Your pet might be a member of the family, but he doesn’t help pay the mortgage, and he certainly won’t suffer the same financial consequences as you will if your house lingers on the market for months after you put it up for sale. So it’s important that you reduce the evidence of your furry or feathered family member when staging and showing your home. Here are some tips and advice from real estate experts to get you started.
Visit the vet: Your first step should be to speak with your pet’s veterinarian. Vets can offer valuable advice on how to keep your pet safe and comfortable during a process that’s likely very disruptive for her.
Send your pet on vacation: If possible, it might be easiest to temporarily relocate your pet with a pet care professional or a trusted family member or friend. It will give you a chance to pack away any evidence that you shared your home with an animal since some potential buyers prefer to purchase pet-free homes.
Take a long walk: If relocating your pup isn’t possible, at the very least, you should develop a plan to get him out of the home during open houses and other showings. After all, your pet may be the most gentle beast under normal circumstances, but who knows how he might act if a group of strangers are investigating every nook and cranny of his home? And, in many states, owners are held liable for injuries caused by a dog bite delivered by their animal, so why even risk the possibility?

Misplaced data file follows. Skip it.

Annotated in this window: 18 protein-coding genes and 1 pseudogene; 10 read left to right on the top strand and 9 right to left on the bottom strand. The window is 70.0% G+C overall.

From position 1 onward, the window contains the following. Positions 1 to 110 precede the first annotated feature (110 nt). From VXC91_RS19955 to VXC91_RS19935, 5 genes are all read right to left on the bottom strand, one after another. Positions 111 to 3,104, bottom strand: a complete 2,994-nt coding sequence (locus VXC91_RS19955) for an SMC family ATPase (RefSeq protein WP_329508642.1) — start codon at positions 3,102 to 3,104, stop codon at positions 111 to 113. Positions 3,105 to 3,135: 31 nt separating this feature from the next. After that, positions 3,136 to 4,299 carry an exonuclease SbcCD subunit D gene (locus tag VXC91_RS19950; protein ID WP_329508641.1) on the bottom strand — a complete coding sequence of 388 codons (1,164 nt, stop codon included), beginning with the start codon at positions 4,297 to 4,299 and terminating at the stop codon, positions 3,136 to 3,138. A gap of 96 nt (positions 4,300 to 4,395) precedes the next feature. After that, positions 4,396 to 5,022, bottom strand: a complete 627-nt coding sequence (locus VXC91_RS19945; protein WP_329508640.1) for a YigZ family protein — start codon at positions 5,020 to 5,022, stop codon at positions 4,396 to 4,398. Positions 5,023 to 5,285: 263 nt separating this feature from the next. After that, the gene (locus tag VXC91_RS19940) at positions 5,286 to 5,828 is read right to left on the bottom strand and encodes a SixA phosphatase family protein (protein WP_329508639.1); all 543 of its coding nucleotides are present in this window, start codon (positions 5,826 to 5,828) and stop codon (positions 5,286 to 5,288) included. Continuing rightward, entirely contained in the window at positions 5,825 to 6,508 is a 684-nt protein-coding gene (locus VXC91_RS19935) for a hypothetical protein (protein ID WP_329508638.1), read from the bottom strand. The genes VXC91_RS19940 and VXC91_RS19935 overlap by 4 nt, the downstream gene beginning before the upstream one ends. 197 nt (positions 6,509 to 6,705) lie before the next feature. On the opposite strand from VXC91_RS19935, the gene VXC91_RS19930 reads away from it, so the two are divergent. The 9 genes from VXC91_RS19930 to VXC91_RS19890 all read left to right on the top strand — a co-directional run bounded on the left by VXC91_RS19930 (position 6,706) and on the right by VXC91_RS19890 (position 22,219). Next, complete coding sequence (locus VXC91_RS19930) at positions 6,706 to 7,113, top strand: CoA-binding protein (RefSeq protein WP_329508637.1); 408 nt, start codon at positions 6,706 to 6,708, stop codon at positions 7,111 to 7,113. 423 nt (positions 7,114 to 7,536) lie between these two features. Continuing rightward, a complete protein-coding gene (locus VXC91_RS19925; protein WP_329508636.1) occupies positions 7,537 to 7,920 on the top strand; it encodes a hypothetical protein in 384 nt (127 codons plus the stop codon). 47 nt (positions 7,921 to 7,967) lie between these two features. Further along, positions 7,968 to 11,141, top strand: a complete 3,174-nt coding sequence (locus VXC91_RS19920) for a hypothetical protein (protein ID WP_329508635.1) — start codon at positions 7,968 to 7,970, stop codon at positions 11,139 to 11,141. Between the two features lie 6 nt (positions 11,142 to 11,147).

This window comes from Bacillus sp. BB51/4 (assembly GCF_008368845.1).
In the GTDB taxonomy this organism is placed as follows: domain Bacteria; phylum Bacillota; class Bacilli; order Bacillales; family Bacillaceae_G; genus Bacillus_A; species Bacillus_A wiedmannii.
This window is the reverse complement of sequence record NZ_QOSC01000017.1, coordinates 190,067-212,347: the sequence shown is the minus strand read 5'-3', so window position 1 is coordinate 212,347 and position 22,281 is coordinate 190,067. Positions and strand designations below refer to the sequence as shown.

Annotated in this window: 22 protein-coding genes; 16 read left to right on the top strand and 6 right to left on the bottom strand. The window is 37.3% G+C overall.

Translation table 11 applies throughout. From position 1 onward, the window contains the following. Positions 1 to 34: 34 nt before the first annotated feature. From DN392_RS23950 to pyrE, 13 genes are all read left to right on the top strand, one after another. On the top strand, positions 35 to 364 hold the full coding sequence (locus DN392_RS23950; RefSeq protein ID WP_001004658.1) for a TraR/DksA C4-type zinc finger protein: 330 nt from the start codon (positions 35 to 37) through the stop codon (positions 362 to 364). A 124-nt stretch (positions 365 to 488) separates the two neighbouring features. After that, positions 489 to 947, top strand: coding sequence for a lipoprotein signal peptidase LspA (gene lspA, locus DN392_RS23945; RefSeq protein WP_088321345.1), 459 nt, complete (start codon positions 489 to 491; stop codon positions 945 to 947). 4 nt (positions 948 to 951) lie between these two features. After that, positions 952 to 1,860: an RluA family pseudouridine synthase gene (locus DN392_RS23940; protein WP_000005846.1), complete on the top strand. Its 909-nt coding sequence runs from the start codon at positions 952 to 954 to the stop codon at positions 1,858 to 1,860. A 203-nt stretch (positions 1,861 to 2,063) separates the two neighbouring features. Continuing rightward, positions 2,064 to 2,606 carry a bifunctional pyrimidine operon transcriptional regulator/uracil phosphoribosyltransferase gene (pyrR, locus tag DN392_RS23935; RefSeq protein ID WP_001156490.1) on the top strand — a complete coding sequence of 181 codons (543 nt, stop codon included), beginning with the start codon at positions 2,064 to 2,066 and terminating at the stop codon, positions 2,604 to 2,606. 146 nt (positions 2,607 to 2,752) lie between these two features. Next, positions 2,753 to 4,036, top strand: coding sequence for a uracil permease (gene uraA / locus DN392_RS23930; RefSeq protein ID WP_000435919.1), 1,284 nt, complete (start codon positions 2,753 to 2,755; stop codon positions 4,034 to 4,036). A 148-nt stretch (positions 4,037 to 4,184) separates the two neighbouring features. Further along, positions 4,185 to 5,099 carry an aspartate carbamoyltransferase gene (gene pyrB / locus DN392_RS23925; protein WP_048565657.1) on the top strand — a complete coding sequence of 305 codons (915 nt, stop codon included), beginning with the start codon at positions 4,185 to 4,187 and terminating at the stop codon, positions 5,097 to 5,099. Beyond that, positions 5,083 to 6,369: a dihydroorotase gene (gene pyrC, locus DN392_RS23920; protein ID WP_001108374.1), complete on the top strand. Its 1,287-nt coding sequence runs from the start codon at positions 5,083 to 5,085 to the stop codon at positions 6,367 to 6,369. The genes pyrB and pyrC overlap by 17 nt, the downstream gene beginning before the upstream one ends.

Repair damage: You should probably repair any obvious damage to your home, no matter what its cause. But, if you have an animal, be particularly conscientious about fixing pet-related problems such as scratch marks on the door.
Eliminate odors: Experts say a strong odor in the home is one of the top reasons potential buyers pass on a property. So, before showing your home, you may want to invest in a professional maid service to do an interior cleaning, which costs between $118 and $222 in Phoenix, according to HomeAdvisor. Opening windows to air out the home will give cleaners a strong starting point for their deodorizing duties.
Pay for a comprehensive cleaning: You may also want to get an estimate from the service on a whole-house deep cleaning. Among other tasks, this includes shampooing and extraction for the carpets and vacuuming and deodorizing for upholstered furniture to eliminate odors and stains, which is particularly important for pet owners selling their home. If an area of carpeting or upholstery is badly damaged, stained, or particularly pungent, consider replacing it all together.
Put away pictures: Your pet may be the cutest animal on earth, but real estate experts say it’s best to create an environment that encourages buyers to see themselves living in the space. So pack away all those puppy pictures and kitty cameos. While you’re at it, do the same for all the other family photos.
Wash your window coverings: Pet odors can easily pervade curtains and other window treatments. Washing them will help eliminate odors and also help them look their best for potential buyers.
Don’t forget the yard: Be sure to remove all the evidence of a pet’s use of the yard. Obviously, you should remove any animal waste. Also take a critical look at damage to grass, flower beds, and other yard features your pet may have done over time.
Try these measures to get your home sold quickly so you and your family, including its animal members, can settle into a new space to call your own.
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